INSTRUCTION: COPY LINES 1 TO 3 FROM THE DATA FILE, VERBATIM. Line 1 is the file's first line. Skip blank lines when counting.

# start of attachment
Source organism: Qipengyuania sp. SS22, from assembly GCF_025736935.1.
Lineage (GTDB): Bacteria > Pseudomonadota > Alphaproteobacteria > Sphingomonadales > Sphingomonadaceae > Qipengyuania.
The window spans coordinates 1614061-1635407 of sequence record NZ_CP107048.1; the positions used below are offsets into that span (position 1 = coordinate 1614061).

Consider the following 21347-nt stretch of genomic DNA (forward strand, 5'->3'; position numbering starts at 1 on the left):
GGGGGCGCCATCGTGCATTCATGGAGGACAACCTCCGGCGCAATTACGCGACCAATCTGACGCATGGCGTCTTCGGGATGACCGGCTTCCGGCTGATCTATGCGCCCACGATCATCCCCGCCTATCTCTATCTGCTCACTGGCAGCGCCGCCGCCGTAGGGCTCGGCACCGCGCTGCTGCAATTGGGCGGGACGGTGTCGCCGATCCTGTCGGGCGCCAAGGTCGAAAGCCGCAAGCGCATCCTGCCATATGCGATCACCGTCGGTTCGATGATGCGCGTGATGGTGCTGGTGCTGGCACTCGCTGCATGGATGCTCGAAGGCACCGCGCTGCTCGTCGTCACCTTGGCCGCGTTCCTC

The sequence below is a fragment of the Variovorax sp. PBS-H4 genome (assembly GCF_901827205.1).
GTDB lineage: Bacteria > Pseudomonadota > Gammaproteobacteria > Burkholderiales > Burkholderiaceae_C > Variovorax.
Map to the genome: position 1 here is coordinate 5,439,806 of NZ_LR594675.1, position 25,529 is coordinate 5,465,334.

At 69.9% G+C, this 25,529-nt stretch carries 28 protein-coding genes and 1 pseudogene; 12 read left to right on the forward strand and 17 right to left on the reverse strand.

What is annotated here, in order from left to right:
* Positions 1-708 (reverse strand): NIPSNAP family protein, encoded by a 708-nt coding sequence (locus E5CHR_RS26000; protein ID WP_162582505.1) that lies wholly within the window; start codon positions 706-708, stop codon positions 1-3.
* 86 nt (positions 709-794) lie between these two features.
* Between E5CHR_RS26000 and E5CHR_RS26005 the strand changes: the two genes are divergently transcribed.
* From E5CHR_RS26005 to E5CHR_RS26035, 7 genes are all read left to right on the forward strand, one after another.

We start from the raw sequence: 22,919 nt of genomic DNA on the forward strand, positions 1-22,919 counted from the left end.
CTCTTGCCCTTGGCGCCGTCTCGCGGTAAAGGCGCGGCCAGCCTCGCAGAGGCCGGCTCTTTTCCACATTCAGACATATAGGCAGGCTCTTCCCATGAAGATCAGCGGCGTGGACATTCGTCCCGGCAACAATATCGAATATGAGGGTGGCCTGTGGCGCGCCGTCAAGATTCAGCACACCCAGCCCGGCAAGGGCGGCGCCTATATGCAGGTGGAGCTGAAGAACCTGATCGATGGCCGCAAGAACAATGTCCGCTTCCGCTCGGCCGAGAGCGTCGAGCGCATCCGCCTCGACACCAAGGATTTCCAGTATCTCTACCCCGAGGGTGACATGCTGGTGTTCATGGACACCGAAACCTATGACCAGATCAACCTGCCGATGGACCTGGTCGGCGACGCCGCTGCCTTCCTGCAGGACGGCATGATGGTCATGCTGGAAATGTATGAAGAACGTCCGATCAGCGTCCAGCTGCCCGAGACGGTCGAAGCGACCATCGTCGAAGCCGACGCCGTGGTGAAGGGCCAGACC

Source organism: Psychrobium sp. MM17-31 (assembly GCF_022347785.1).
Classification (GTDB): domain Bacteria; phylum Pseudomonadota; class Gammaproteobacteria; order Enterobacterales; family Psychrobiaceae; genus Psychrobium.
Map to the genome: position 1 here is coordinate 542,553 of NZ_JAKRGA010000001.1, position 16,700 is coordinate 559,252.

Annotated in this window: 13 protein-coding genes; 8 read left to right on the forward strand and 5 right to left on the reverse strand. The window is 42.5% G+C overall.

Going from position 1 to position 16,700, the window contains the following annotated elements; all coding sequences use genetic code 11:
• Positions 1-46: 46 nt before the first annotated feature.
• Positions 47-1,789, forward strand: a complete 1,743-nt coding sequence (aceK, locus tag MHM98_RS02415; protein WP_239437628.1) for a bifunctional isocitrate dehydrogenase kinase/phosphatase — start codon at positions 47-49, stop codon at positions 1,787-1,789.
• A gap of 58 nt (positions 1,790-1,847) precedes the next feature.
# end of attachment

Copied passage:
Source organism: Qipengyuania sp. SS22, from assembly GCF_025736935.1.
Lineage (GTDB): Bacteria > Pseudomonadota > Alphaproteobacteria > Sphingomonadales > Sphingomonadaceae > Qipengyuania.
The window spans coordinates 1614061-1635407 of sequence record NZ_CP107048.1; the positions used below are offsets into that span (position 1 = coordinate 1614061).